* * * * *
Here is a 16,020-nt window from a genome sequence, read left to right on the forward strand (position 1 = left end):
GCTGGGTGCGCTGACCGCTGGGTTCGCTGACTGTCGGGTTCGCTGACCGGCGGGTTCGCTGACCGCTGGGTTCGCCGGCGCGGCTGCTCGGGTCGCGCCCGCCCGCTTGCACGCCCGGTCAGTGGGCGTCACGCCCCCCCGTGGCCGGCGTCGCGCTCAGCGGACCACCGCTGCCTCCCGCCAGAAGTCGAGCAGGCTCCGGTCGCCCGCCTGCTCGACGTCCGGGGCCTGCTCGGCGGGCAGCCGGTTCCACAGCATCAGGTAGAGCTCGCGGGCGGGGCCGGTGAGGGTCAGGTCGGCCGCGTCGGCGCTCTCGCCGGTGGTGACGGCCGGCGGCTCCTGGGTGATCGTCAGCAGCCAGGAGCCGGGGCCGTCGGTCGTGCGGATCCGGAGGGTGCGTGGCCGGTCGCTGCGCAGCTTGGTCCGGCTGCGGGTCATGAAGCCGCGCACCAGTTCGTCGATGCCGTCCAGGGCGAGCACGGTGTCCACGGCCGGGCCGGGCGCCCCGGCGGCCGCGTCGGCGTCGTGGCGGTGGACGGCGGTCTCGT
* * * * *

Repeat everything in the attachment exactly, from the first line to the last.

Here is a 16,020-nt window from a genome sequence, read left to right on the forward strand (position 1 = left end):
GCTGGGTGCGCTGACCGCTGGGTTCGCTGACTGTCGGGTTCGCTGACCGGCGGGTTCGCTGACCGCTGGGTTCGCCGGCGCGGCTGCTCGGGTCGCGCCCGCCCGCTTGCACGCCCGGTCAGTGGGCGTCACGCCCCCCCGTGGCCGGCGTCGCGCTCAGCGGACCACCGCTGCCTCCCGCCAGAAGTCGAGCAGGCTCCGGTCGCCCGCCTGCTCGACGTCCGGGGCCTGCTCGGCGGGCAGCCGGTTCCACAGCATCAGGTAGAGCTCGCGGGCGGGGCCGGTGAGGGTCAGGTCGGCCGCGTCGGCGCTCTCGCCGGTGGTGACGGCCGGCGGCTCCTGGGTGATCGTCAGCAGCCAGGAGCCGGGGCCGTCGGTCGTGCGGATCCGGAGGGTGCGTGGCCGGTCGCTGCGCAGCTTGGTCCGGCTGCGGGTCATGAAGCCGCGCACCAGTTCGTCGATGCCGTCCAGGGCGAGCACGGTGTCCACGGCCGGGCCGGGCGCCCCGGCGGCCGCGTCGGCGTCGTGGCGGTGGACGGCGGTCTCGT